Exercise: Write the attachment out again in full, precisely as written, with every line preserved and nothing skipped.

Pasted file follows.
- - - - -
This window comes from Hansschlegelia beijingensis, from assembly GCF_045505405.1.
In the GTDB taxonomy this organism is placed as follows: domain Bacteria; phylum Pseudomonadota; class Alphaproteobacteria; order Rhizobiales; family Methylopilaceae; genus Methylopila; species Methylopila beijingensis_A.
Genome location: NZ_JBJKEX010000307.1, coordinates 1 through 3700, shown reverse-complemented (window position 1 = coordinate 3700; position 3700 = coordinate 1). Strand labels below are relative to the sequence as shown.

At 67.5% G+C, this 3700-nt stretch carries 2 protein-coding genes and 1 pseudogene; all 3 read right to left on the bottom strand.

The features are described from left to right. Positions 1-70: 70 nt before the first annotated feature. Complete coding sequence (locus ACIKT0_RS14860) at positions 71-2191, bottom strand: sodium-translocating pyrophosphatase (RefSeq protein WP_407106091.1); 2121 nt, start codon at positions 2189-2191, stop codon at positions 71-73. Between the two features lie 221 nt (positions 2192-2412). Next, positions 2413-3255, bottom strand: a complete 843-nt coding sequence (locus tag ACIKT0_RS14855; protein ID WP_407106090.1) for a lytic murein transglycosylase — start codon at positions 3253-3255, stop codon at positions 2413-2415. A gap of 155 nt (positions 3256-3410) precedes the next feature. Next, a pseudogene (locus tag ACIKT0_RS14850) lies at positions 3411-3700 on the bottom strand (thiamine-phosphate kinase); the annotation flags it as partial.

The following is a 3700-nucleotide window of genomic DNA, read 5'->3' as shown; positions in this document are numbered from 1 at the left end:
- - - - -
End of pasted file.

This window comes from Hansschlegelia beijingensis, from assembly GCF_045505405.1.
In the GTDB taxonomy this organism is placed as follows: domain Bacteria; phylum Pseudomonadota; class Alphaproteobacteria; order Rhizobiales; family Methylopilaceae; genus Methylopila; species Methylopila beijingensis_A.
Genome location: NZ_JBJKEX010000307.1, coordinates 1 through 3700, shown reverse-complemented (window position 1 = coordinate 3700; position 3700 = coordinate 1). Strand labels below are relative to the sequence as shown.

At 67.5% G+C, this 3700-nt stretch carries 2 protein-coding genes and 1 pseudogene; all 3 read right to left on the bottom strand.

The features are described from left to right. Positions 1-70: 70 nt before the first annotated feature. Complete coding sequence (locus ACIKT0_RS14860) at positions 71-2191, bottom strand: sodium-translocating pyrophosphatase (RefSeq protein WP_407106091.1); 2121 nt, start codon at positions 2189-2191, stop codon at positions 71-73. Between the two features lie 221 nt (positions 2192-2412). Next, positions 2413-3255, bottom strand: a complete 843-nt coding sequence (locus tag ACIKT0_RS14855; protein ID WP_407106090.1) for a lytic murein transglycosylase — start codon at positions 3253-3255, stop codon at positions 2413-2415. A gap of 155 nt (positions 3256-3410) precedes the next feature. Next, a pseudogene (locus tag ACIKT0_RS14850) lies at positions 3411-3700 on the bottom strand (thiamine-phosphate kinase); the annotation flags it as partial.

The following is a 3700-nucleotide window of genomic DNA, read 5'->3' as shown; positions in this document are numbered from 1 at the left end: